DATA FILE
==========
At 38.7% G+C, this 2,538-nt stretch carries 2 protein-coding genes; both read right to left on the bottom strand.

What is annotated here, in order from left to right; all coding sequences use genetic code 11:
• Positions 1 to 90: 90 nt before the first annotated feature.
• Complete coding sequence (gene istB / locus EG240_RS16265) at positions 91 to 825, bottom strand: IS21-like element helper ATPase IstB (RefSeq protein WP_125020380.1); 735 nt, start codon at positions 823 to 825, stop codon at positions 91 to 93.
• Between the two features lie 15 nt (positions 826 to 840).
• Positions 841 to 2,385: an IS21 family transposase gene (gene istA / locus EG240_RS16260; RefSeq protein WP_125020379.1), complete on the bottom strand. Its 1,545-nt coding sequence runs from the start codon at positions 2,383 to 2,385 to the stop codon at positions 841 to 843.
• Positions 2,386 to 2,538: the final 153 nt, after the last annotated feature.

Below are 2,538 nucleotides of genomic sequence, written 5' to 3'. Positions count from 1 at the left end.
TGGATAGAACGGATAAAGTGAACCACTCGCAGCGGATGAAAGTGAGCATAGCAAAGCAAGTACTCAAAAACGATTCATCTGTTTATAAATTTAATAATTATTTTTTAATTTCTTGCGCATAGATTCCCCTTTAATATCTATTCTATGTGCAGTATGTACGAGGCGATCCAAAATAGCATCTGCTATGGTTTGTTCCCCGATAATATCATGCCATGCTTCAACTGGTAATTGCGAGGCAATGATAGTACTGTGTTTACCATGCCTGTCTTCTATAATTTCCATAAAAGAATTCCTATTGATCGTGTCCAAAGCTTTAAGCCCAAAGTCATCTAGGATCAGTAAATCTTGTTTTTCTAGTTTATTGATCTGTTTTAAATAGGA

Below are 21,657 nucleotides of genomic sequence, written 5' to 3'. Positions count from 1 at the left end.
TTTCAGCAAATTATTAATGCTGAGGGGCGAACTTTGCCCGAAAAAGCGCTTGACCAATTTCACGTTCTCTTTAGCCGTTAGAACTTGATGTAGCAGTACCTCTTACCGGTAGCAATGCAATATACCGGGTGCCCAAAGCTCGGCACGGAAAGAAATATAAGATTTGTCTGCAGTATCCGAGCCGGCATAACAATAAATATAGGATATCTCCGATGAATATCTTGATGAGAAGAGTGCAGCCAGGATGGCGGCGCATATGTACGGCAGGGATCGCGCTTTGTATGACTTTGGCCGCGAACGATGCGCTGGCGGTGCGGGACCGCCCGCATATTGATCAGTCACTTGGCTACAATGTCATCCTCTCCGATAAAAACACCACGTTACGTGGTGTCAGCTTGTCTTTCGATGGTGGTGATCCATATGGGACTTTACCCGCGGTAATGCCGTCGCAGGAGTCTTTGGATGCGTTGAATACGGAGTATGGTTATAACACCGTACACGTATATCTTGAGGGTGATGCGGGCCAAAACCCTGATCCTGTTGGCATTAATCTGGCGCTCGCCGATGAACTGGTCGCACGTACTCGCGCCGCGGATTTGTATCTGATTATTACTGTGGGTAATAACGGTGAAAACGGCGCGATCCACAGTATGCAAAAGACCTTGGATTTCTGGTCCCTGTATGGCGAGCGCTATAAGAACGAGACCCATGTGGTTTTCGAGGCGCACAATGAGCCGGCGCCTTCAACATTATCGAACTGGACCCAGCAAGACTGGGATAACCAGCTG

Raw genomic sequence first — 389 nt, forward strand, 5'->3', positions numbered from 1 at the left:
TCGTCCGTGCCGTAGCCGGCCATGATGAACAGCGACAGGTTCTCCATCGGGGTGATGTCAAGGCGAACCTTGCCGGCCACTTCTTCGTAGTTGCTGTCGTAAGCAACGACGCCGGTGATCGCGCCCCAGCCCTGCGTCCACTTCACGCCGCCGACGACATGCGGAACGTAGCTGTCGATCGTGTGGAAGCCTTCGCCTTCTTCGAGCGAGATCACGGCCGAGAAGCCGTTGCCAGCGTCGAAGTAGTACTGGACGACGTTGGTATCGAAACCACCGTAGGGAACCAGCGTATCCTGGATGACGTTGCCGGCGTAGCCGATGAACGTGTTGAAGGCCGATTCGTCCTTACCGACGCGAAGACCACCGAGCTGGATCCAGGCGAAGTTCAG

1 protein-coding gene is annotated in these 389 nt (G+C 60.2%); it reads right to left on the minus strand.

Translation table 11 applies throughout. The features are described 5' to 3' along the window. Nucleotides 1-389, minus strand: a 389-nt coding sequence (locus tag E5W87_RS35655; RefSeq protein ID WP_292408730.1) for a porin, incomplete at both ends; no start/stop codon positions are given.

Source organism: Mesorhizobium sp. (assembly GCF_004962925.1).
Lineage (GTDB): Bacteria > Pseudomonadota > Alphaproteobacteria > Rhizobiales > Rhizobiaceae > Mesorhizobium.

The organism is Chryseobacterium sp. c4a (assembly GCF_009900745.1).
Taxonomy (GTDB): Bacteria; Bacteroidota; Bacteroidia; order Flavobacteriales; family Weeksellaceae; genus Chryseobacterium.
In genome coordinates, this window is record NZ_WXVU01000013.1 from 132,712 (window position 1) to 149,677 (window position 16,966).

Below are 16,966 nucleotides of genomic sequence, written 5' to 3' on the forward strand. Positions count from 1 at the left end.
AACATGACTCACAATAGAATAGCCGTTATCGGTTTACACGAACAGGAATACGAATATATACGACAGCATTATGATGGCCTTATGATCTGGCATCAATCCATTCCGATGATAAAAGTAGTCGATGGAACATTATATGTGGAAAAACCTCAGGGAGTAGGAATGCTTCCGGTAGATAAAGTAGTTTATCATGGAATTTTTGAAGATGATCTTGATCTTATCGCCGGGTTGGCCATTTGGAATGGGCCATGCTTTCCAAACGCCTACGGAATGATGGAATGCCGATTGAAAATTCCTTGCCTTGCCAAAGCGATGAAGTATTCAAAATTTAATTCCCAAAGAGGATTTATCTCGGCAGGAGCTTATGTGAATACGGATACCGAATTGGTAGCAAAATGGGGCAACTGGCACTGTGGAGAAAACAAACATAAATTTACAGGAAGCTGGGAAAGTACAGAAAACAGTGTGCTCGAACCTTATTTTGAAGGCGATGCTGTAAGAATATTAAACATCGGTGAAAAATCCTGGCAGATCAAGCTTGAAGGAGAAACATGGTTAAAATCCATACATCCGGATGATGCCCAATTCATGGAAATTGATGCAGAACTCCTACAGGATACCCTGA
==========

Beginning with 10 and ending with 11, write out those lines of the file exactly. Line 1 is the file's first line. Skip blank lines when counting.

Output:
Below are 21,657 nucleotides of genomic sequence, written 5' to 3'. Positions count from 1 at the left end.
TTTCAGCAAATTATTAATGCTGAGGGGCGAACTTTGCCCGAAAAAGCGCTTGACCAATTTCACGTTCTCTTTAGCCGTTAGAACTTGATGTAGCAGTACCTCTTACCGGTAGCAATGCAATATACCGGGTGCCCAAAGCTCGGCACGGAAAGAAATATAAGATTTGTCTGCAGTATCCGAGCCGGCATAACAATAAATATAGGATATCTCCGATGAATATCTTGATGAGAAGAGTGCAGCCAGGATGGCGGCGCATATGTACGGCAGGGATCGCGCTTTGTATGACTTTGGCCGCGAACGATGCGCTGGCGGTGCGGGACCGCCCGCATATTGATCAGTCACTTGGCTACAATGTCATCCTCTCCGATAAAAACACCACGTTACGTGGTGTCAGCTTGTCTTTCGATGGTGGTGATCCATATGGGACTTTACCCGCGGTAATGCCGTCGCAGGAGTCTTTGGATGCGTTGAATACGGAGTATGGTTATAACACCGTACACGTATATCTTGAGGGTGATGCGGGCCAAAACCCTGATCCTGTTGGCATTAATCTGGCGCTCGCCGATGAACTGGTCGCACGTACTCGCGCCGCGGATTTGTATCTGATTATTACTGTGGGTAATAACGGTGAAAACGGCGCGATCCACAGTATGCAAAAGACCTTGGATTTCTGGTCCCTGTATGGCGAGCGCTATAAGAACGAGACCCATGTGGTTTTCGAGGCGCACAATGAGCCGGCGCCTTCAACATTATCGAACTGGACCCAGCAAGACTGGGATAACCAGCTG